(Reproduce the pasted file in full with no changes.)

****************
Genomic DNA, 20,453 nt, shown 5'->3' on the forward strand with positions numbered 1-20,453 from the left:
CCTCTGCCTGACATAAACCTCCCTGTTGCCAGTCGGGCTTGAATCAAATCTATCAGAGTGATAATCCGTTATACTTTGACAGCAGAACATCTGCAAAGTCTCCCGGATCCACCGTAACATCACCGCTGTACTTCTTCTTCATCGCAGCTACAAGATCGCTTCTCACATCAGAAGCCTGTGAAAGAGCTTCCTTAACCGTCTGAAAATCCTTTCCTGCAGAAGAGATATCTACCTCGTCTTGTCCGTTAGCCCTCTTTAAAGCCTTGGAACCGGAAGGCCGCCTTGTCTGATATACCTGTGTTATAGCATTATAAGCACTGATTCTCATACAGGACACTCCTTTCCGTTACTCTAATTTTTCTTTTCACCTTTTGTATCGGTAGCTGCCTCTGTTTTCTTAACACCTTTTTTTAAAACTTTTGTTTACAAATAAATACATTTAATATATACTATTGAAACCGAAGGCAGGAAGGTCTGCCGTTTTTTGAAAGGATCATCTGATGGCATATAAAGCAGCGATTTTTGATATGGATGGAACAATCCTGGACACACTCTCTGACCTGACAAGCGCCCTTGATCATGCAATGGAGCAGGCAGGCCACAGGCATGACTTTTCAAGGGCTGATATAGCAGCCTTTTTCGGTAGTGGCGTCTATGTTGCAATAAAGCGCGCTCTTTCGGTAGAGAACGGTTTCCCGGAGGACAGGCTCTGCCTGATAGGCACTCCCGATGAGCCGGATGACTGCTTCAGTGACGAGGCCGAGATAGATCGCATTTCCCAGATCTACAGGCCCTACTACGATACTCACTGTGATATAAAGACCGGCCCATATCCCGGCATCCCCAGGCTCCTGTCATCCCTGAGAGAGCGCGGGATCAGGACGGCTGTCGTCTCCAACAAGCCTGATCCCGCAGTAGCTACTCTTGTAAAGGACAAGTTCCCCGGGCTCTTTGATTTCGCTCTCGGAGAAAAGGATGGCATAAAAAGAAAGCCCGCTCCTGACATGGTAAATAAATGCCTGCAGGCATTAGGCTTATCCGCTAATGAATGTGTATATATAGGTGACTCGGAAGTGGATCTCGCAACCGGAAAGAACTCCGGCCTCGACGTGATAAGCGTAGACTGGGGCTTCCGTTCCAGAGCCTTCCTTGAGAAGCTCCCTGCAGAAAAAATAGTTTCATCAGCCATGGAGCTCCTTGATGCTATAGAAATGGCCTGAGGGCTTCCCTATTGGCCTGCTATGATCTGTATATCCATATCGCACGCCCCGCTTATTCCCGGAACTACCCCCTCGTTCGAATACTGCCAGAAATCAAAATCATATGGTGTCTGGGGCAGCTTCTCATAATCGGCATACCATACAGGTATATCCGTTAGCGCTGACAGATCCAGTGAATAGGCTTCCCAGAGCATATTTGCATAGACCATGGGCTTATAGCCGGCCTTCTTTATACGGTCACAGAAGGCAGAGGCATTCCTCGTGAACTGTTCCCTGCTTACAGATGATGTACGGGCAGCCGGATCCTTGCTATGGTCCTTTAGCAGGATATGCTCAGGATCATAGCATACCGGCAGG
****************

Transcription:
Genomic DNA, 20,453 nt, shown 5'->3' on the forward strand with positions numbered 1-20,453 from the left:
CCTCTGCCTGACATAAACCTCCCTGTTGCCAGTCGGGCTTGAATCAAATCTATCAGAGTGATAATCCGTTATACTTTGACAGCAGAACATCTGCAAAGTCTCCCGGATCCACCGTAACATCACCGCTGTACTTCTTCTTCATCGCAGCTACAAGATCGCTTCTCACATCAGAAGCCTGTGAAAGAGCTTCCTTAACCGTCTGAAAATCCTTTCCTGCAGAAGAGATATCTACCTCGTCTTGTCCGTTAGCCCTCTTTAAAGCCTTGGAACCGGAAGGCCGCCTTGTCTGATATACCTGTGTTATAGCATTATAAGCACTGATTCTCATACAGGACACTCCTTTCCGTTACTCTAATTTTTCTTTTCACCTTTTGTATCGGTAGCTGCCTCTGTTTTCTTAACACCTTTTTTTAAAACTTTTGTTTACAAATAAATACATTTAATATATACTATTGAAACCGAAGGCAGGAAGGTCTGCCGTTTTTTGAAAGGATCATCTGATGGCATATAAAGCAGCGATTTTTGATATGGATGGAACAATCCTGGACACACTCTCTGACCTGACAAGCGCCCTTGATCATGCAATGGAGCAGGCAGGCCACAGGCATGACTTTTCAAGGGCTGATATAGCAGCCTTTTTCGGTAGTGGCGTCTATGTTGCAATAAAGCGCGCTCTTTCGGTAGAGAACGGTTTCCCGGAGGACAGGCTCTGCCTGATAGGCACTCCCGATGAGCCGGATGACTGCTTCAGTGACGAGGCCGAGATAGATCGCATTTCCCAGATCTACAGGCCCTACTACGATACTCACTGTGATATAAAGACCGGCCCATATCCCGGCATCCCCAGGCTCCTGTCATCCCTGAGAGAGCGCGGGATCAGGACGGCTGTCGTCTCCAACAAGCCTGATCCCGCAGTAGCTACTCTTGTAAAGGACAAGTTCCCCGGGCTCTTTGATTTCGCTCTCGGAGAAAAGGATGGCATAAAAAGAAAGCCCGCTCCTGACATGGTAAATAAATGCCTGCAGGCATTAGGCTTATCCGCTAATGAATGTGTATATATAGGTGACTCGGAAGTGGATCTCGCAACCGGAAAGAACTCCGGCCTCGACGTGATAAGCGTAGACTGGGGCTTCCGTTCCAGAGCCTTCCTTGAGAAGCTCCCTGCAGAAAAAATAGTTTCATCAGCCATGGAGCTCCTTGATGCTATAGAAATGGCCTGAGGGCTTCCCTATTGGCCTGCTATGATCTGTATATCCATATCGCACGCCCCGCTTATTCCCGGAACTACCCCCTCGTTCGAATACTGCCAGAAATCAAAATCATATGGTGTCTGGGGCAGCTTCTCATAATCGGCATACCATACAGGTATATCCGTTAGCGCTGACAGATCCAGTGAATAGGCTTCCCAGAGCATATTTGCATAGACCATGGGCTTATAGCCGGCCTTCTTTATACGGTCACAGAAGGCAGAGGCATTCCTCGTGAACTGTTCCCTGCTTACAGATGATGTACGGGCAGCCGGATCCTTGCTATGGTCCTTTAGCAGGATATGCTCAGGATCATAGCATACCGGCAGG